But school was not the only thing on Jason’s mind; and he immediately began to daydream about other matters. (This was why he did not hear when the stranger addressed him by name a second time amid the hum of the crowded university hallway.
Jason was daydreaming about Molly Russell. Molly was a coed who on one night several weekends ago had quite unexpectedly spent the night in his apartment. Thoughts of Molly simultaneously stirred feelings of deep longing and unease. Jason was aware of the paradoxical and contradictory nature of this combination of feelings, and was wondering how it could be so.
Jason was thinking about the way he had treated Molly since their encounter, and feeling guilty about it. Jason knew that he had been a bit of an insensitive jerk lately. He was also thinking about his mother and father; that meant even more feelings of guilt. 
And his sister, Amy—no, he didn't even want to think about Amy now.
Jason was about to walk around the corner of the hallway—the one that led to the main exit—when the stranger called out yet again.
Jason Kelley! Excuse me!
This time the sound of his own name snapped him out of his reverie. Jason stopped, turned around, and saw the source of the voice: an older man who looked somewhat out of place in the swirl of late teen and early twentysomething students.
“Hello?” Jason responded. Jason knew immediately that he had seen this man somewhere on television—or perhaps on the Internet. Jason was barely twenty-one years old, and he could count his middle-aged acquaintances on two hands—not including professors and relatives. This man, who was balding and had flecks of gray in his beard, was neither of the above.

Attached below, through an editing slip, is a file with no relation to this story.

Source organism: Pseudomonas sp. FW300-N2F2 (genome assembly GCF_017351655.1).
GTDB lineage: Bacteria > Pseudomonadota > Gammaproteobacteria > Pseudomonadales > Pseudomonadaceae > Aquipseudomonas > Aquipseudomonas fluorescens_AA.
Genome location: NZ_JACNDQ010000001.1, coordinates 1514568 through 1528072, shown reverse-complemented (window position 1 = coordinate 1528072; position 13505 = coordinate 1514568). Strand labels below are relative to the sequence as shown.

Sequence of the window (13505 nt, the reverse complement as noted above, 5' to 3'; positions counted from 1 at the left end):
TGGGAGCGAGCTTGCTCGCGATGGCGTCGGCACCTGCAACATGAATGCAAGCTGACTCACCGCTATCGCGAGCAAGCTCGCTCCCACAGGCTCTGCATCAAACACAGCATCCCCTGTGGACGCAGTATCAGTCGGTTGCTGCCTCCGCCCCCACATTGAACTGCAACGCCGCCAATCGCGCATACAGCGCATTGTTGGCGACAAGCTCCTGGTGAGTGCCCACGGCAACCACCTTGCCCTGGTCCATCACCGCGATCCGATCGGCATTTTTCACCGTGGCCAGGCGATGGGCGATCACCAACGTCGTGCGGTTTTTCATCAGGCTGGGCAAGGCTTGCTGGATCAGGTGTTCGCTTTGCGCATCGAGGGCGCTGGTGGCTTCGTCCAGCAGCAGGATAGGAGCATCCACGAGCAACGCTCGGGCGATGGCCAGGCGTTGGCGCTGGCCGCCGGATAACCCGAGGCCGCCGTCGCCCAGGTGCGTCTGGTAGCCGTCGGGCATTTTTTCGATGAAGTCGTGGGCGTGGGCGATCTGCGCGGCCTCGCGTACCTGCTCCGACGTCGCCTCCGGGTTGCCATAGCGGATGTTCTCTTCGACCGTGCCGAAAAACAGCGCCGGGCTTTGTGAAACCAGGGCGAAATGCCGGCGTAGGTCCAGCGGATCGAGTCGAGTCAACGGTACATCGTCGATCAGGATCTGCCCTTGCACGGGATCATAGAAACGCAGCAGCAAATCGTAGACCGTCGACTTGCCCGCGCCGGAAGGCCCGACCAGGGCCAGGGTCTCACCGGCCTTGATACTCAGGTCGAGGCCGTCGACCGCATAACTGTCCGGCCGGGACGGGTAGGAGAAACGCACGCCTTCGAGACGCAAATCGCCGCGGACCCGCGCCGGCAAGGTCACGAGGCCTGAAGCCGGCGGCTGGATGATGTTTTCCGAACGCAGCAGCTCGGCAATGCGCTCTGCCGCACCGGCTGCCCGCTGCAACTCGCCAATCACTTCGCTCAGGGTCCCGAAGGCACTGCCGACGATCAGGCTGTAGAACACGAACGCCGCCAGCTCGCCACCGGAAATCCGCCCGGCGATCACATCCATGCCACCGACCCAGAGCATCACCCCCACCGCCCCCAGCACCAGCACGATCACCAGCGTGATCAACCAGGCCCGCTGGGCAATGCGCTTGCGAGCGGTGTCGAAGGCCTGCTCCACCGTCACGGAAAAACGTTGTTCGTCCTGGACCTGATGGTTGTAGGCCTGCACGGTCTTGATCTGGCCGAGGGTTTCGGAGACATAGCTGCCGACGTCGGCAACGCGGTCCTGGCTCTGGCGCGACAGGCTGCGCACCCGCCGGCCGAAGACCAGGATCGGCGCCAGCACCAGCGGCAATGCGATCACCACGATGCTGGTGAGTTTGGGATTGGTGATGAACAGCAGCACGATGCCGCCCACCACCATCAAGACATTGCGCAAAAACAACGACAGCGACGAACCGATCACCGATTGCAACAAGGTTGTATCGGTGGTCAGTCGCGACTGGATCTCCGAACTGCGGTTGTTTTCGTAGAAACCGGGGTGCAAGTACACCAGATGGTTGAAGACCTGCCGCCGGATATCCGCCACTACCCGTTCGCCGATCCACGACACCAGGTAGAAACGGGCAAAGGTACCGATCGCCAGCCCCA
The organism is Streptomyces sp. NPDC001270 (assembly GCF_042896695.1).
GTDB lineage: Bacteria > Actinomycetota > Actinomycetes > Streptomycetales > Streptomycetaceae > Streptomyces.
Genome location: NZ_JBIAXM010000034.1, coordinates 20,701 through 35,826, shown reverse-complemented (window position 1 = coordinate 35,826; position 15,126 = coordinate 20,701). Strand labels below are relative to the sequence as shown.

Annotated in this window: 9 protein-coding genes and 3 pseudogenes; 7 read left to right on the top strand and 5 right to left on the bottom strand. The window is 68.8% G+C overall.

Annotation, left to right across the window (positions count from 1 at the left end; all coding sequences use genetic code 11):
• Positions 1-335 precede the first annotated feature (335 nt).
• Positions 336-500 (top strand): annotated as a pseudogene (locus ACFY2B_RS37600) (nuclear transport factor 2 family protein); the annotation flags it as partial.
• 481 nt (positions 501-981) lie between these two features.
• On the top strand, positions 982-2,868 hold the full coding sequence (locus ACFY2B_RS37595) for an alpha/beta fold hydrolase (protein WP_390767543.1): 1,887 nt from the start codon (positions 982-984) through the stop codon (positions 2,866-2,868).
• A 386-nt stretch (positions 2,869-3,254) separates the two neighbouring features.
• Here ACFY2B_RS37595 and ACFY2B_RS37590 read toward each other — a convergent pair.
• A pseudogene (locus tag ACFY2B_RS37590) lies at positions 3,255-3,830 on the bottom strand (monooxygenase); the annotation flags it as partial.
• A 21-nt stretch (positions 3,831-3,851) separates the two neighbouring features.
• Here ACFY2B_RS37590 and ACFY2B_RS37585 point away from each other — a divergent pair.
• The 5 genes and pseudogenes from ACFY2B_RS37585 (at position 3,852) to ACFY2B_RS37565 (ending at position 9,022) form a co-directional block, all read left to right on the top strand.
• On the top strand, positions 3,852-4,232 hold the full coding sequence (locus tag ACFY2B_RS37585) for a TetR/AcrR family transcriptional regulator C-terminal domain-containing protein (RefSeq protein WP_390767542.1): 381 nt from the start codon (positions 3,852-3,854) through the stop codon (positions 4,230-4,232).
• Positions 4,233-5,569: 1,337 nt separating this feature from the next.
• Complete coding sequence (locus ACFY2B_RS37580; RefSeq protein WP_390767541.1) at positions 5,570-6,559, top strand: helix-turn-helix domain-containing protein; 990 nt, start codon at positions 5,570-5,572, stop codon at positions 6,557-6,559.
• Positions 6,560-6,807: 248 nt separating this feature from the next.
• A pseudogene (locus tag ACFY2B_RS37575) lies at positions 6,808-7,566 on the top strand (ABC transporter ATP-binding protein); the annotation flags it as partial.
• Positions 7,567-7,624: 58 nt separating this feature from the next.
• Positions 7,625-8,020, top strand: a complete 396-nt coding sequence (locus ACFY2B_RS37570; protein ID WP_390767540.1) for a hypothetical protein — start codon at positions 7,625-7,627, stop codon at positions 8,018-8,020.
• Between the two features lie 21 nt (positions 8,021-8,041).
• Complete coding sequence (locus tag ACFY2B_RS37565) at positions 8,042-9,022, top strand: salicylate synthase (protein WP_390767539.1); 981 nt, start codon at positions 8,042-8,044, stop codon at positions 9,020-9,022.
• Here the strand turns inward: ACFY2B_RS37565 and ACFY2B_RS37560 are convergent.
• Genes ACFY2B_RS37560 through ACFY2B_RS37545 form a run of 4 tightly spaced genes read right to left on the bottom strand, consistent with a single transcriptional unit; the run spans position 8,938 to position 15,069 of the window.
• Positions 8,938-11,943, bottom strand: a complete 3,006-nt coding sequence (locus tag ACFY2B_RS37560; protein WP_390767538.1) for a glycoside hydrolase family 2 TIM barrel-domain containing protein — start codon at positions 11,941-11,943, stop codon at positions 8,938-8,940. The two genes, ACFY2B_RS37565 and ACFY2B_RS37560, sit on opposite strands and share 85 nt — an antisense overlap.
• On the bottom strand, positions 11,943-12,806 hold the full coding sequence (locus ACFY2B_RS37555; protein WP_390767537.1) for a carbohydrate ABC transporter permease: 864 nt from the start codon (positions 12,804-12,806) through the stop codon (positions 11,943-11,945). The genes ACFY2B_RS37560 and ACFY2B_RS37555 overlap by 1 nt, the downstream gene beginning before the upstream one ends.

“I thought you were going to keep walking,” the man went on. “I was beginning to wonder if I was going to have to run you down and tackle you.” These words were phrased as an offhand joke; but Jason could detect a slight ripple of irritation beneath the observation. This was obviously not a man who was used to being ignored.
“You are Jason Kelley, aren’t you?” the stranger said, when Jason continued to look confused. 
“I am,” Jason said neutrally. “And you are—”
Where have I seen this guy before? Somewhere, I’m sure. But I have no idea where.
“Ah,” the man said. “Allow me to introduce myself.” Clearly he had expected Jason to recognize him on sight; so he was obviously some sort of a celebrity—albeit a minor one, in all likelihood. 
“Thank you.”
“My name is Simon Rose. Does that name ring a bell?”
Simon Rose! Now Jason got it: 
“It sure does,” Jason said, brightening. “Of course I recognize you: Ghost Hunting with Simon Rose.”
“Guilty as charged,” Simon Rose said. He removed a business card from his shirt pocket and handed it to Jason. The business card contained Rose’s contact information, plus a little logo that featured a stylized cartoon ghost. “And I know this is strange, approaching you like this, but Dr. Hoffman said that I could find you here. With this being the last week of school and all, I wanted to make sure that I caught up with you before you took off for the summer.”
Jason nodded, his excitement growing. Now this was starting to make sense. Dr. Hoffman was his academic advisor. And this was indeed one of his last classes of the school year. He would be exiting his campus apartment in a matter of days, though his residence during the summer was still a contentious issue. That made him think of his parents again, and he quickly stifled those unpleasant thoughts. This was Simon Rose who had sought him out. Simon Rose of Ghost Hunting with Simon Rose.